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“one of American music's greatest storytellers"
$23 adv / $25 doorPurchase tickets online
August 28 8:00 pm
Stan Ridgway has stories to burn. They burn into your mind, leaving searing images and the memory of hot guitar licks and a hard-edged voice. The Austin Chronicle calls him “one of American music's greatest storytellers, the wild and wily Steinbeck of sad whiskey railroads and rusted, ramshackle American dreams.” NME, the website of England’s venerable New Music Express, calls him “equal parts Raymond Chandler and John Huston, Johnny Cash and Rod Serling.” Berkeley’s own Greil Marcus says that he “has always peeked around corners as a kind of detective ‘of the heart.’ He misses nothing.” And the Washington Post describes him as “a restless creative spirit” whose music mixes “folk, crime jazz, garage rock, electronic music, film scores, big-band covers, and country-inspired excursions.”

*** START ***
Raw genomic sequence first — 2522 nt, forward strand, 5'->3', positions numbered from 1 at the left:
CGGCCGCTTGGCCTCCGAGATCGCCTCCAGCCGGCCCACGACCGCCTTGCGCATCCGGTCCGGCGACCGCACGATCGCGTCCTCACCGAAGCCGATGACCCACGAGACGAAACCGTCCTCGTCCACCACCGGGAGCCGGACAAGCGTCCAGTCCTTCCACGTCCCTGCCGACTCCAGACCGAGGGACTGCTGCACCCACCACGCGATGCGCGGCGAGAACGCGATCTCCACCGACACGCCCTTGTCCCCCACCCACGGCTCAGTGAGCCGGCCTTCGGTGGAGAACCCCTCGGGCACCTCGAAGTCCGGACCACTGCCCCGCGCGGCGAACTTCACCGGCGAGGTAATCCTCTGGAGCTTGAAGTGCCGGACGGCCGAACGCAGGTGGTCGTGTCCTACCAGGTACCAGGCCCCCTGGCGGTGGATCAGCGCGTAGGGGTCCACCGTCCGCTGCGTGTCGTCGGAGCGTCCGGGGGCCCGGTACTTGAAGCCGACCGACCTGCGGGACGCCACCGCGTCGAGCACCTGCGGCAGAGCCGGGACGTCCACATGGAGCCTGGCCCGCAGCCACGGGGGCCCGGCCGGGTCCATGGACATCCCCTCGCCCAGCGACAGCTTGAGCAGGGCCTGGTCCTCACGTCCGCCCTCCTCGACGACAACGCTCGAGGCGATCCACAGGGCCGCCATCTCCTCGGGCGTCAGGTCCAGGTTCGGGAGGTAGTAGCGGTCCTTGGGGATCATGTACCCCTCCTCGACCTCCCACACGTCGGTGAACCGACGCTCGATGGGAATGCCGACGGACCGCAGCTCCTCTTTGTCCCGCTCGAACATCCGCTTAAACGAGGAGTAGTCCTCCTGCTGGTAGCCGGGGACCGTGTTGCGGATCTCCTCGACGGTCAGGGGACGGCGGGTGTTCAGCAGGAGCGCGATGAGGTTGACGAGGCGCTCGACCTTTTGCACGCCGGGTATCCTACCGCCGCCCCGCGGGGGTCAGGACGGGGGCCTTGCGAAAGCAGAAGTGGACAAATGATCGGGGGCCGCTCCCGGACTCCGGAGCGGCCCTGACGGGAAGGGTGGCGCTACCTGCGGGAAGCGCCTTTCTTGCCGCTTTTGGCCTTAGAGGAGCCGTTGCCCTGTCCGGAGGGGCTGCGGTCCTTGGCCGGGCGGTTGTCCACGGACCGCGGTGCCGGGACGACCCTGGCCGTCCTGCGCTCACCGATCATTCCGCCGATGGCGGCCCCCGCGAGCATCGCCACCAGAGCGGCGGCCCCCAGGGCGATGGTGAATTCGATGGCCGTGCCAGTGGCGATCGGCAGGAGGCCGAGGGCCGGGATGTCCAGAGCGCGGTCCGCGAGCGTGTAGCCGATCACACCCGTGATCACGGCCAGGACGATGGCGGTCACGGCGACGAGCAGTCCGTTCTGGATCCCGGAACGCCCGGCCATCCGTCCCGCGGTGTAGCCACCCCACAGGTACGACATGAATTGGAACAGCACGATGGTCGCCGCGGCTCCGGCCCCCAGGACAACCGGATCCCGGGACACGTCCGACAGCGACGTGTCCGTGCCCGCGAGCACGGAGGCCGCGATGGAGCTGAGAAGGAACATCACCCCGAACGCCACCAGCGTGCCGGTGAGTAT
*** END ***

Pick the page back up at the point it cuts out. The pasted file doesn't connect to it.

Barstow born, California-inspired, Stan co-founded the band Wall of Voodoo in the late 1970s, and after three albums went solo, releasing nine studio albums, including his most recent, Mr. Trouble, as well as several compilations and collaborations. His songs chronicle what lies beneath the safe and sane surface of everyday life. He craftily sets his dark materials to off-kilter and eerie melodies that echo the uneasy action of a cast of characters on the brink. His tales often take place in the microcosmic miasma of L.A. and its outer desert, where his creations try to wrest meaning from the beautiful catastrophe of their lives. "It's a hybrid of all the music I've loved and admired," Stan says. "There are no boundaries on art and no rules to follow in music. A song is really just a strong point of view." Stan has one of the strongest.
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